Friday, August 28, 2020
Friday 5ive- August 28, 2020
Tuesday, August 25, 2020
The Last Story of Mina Lee by Nancy Jooyoun Kim
Monday, August 24, 2020
A Very Punchable Face by Colin Jost
Friday, August 21, 2020
Friday 5ive - August 21, 2020
Tuesday, August 18, 2020
When I Was You by Amber Garza
Monday, August 17, 2020
Here To Stay by Adriana Herrera
Sunday, August 16, 2020
The Dazzling Truth by Helen Cullen
Friday, August 14, 2020
Friday 5ive- August 14, 2020
Friday, August 7, 2020
The Friday 5ive- August 7, 2020
For a different kind of political novel, The Day That Lincoln Lost by Charles Rosenberg is an alternate history political thriller about the election of 1860, and the trial of a female abolitionist whose lawyer is none other than Republican nominee for president, Abraham Lincoln. History and politcial junkies will enjoy it. My full review is here.
Fans of Christina Baker Kline's The Orphan Train and Lisa Wingate's Before We Were Yours will want to read Ellen Marie Wiseman's The Orphan Collector. Set in Philadelphia during the 1918 Spanish flu pandemic, it's the story of a 12 year-old girl who loses her mother to the pandemic and then must find out what happened to her twin baby brothers. It's a riveting story, and I read it in one day. I couldn't put it down.
The Day Lincoln Lost by Charles Rosenberg
"There is such bitterness in our politics now that people want to avoid arguments with their neighbors, their families, and the people they work with. Or, if they are merchants, with the people they sell goods to."
Tuesday, August 4, 2020
With or Without You by Caroline Leavitt
Monday, August 3, 2020
Two Terrific Novels Featuring Fascinating Women
Many of the main characters in novels tend to be young females (age 30 and under), and since I am a little bit older than that, I enjoy finding novels that feature main characters closer to my age. I like being able to relate to their stage of life.
This month’s Book Report has two novels who have main characters who have lived a little, have more experiences in their lives to draw upon.
Jane L. Rosen’s novel, Eliza Starts A Rumor is set in a beautiful bucolic town in the Hudson Valley, a bedroom community a few hours from New York City. Eliza is awaiting a visit home from her twins, a son and daughter, who are in their first semester at college.
What her children and husband don’t know is that Eliza is suffering from agoraphobia. The thought of leaving the house to go anywhere, even to the grocery store, sends her into a severe panic.
This happened once before, when Eliza was in high school. For a number of months she refused to get out of bed, something that puzzled her mother and her best friend Amanda. This time around, she has a relapse after her children’s high school graduation.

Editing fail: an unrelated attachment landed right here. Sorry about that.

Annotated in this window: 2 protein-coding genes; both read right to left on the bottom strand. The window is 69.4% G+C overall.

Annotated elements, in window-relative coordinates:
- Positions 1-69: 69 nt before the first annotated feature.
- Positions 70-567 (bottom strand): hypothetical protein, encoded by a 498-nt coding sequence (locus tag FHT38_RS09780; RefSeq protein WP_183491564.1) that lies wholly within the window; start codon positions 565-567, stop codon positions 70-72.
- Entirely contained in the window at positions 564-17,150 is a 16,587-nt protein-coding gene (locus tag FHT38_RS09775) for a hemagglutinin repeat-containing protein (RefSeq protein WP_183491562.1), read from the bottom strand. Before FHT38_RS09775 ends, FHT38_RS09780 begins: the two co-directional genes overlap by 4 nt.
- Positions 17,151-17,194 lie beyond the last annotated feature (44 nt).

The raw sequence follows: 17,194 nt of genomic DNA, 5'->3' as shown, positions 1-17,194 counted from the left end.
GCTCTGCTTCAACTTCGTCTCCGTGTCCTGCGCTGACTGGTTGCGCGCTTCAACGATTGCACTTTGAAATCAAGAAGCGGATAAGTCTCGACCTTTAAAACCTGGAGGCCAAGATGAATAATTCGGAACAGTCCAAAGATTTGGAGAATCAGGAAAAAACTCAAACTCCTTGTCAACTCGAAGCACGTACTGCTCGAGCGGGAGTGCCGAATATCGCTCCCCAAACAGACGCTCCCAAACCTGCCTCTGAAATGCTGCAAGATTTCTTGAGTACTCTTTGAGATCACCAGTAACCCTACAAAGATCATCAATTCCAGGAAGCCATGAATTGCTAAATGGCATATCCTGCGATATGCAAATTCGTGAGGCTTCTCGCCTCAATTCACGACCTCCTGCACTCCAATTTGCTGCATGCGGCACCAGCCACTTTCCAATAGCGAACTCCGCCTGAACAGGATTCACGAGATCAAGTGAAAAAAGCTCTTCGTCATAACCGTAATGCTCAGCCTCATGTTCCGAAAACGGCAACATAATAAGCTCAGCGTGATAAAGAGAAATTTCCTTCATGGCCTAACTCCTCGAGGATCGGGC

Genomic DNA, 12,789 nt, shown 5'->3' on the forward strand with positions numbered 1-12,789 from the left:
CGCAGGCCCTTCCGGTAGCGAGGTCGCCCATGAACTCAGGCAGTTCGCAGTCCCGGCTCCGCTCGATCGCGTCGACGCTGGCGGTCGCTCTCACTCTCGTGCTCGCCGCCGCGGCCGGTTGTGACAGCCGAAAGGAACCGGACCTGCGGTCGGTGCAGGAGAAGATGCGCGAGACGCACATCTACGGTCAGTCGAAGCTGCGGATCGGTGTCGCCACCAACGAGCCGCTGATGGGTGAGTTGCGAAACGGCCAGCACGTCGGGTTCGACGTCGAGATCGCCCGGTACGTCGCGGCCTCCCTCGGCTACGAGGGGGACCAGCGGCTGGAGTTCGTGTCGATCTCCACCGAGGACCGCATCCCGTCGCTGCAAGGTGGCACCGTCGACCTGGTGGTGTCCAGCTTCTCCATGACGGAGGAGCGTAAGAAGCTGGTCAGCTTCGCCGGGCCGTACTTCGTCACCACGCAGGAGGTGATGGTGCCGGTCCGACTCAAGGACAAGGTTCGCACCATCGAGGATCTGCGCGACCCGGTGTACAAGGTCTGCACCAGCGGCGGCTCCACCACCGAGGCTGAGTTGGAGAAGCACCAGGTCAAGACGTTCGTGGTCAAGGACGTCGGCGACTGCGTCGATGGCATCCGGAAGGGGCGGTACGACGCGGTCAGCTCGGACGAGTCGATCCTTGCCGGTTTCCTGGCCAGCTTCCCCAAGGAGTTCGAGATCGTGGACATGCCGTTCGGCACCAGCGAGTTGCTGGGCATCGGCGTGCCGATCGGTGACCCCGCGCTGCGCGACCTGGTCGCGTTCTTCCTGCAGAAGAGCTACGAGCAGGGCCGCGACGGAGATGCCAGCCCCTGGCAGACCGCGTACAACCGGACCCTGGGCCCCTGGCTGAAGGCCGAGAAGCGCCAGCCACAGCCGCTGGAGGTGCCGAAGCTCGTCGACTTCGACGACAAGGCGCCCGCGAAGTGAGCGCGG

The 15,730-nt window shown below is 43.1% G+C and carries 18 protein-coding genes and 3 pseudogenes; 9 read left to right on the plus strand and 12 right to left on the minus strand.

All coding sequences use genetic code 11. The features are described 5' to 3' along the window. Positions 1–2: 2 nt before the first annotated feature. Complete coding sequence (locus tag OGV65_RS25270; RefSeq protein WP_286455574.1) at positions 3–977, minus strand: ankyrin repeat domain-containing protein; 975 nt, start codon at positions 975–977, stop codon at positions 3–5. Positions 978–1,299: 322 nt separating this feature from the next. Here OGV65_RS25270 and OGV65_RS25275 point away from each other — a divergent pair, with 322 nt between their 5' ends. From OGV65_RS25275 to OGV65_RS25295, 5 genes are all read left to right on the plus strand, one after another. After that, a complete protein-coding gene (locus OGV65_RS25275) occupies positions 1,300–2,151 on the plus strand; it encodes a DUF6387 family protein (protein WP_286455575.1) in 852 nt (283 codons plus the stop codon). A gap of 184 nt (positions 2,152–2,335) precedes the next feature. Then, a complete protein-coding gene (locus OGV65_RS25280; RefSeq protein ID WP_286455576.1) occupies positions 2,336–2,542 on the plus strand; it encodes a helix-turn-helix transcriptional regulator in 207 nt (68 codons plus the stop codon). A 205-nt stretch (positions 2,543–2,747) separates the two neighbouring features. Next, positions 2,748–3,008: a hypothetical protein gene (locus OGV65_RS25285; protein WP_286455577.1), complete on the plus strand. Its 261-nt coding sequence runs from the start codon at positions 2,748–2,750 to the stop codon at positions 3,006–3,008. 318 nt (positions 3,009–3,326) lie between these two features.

Eliza has run the Hudson Valley Ladies’ Bulletin Board for fifteen years on social media. Mothers use it as a resource to discuss issues, like where are the best story times for children, and laundry tips.
A new mother’s group has popped up, one where women graphically discuss their sex lives and their husbands’ shortcomings. When Eliza finds out that this group has more followers than her group, she decides to fight fire with fire.
She notices that a man is always stopping by her neighbor’s house during his morning run, and she makes up a story about two people who are having an affair. Her post gets a lot of attention and more followers, but it also causes big problems.
When Olivia, a young mom, reads this, she thinks it is her husband who is having an affair. She meets Allison, a lawyer who is a single mom to her child. Allison starts a friendship with a woman on the social media board who is not what she seems, and she meets a single dad of a tweenage girl, whom she begins to date.
Allison offers to help Olivia find out if it is her husband who is the cheater, and they end up beginning a friendship with Eliza and her childhood friend Amanda, whose Hollywood producer husband is caught up in the #MeToo movement.
The four women join together to help Olivia discover the truth. The story of their unlikely friendship drives this lovely story, and I related to Eliza having to deal with empty nest syndrome with her children away at school. I highly recommend Eliza Starts A Rumor for anyone who enjoys a story about women of every age coming into their own.
Amy Poeppel’s new novel, Musical Chairs also deals with a mom who has adult twins. Bridget is excited to be spending her summer at her rather rundown vacation home in Connecticut with her boyfriend.
When he breaks up with her in an email after his ex-wife tells him he should, Bridget’s daughter quits her finance job in Hong Kong, and her newly married son shows up without his husband, her summer plans have drastically changed, and her house fills up.
Bridget’s best friend and musical partner Will will be spending the summer as well, as they must rehearse with the new member of their classical musical trio, hoping to revive their career.
Oh and Bridget’s elderly father Edward, a highly respected composer, has announced that he will be marrying his deceased wife’s friend, which throws everyone into a frenzy.
Musical Chairs is a hilarious, sweet story filled with characters that you will want to hang out with. Reading this delightful novel makes you feel like you are a part of the story, as each of the characters is so interesting, especially Edward’s young assistant Jackie, a young city woman who is perplexed by these rich people. The scene where she gets drunk at Bridget’s house is howlingly funny. I adored everything about this book, and if you are looking for something light, an escape from the reality of our lives today, Musical Chairs is the cure.
Eliza Starts A Rumor by Jane L. Rosen- A
Published by Berkley
Hardcover, $26.99, 308 pages
Musical Chairs by Amy Poeppel- A+
Published by Atria/Emily Bestler Books
Hardcover, $27, 416 pages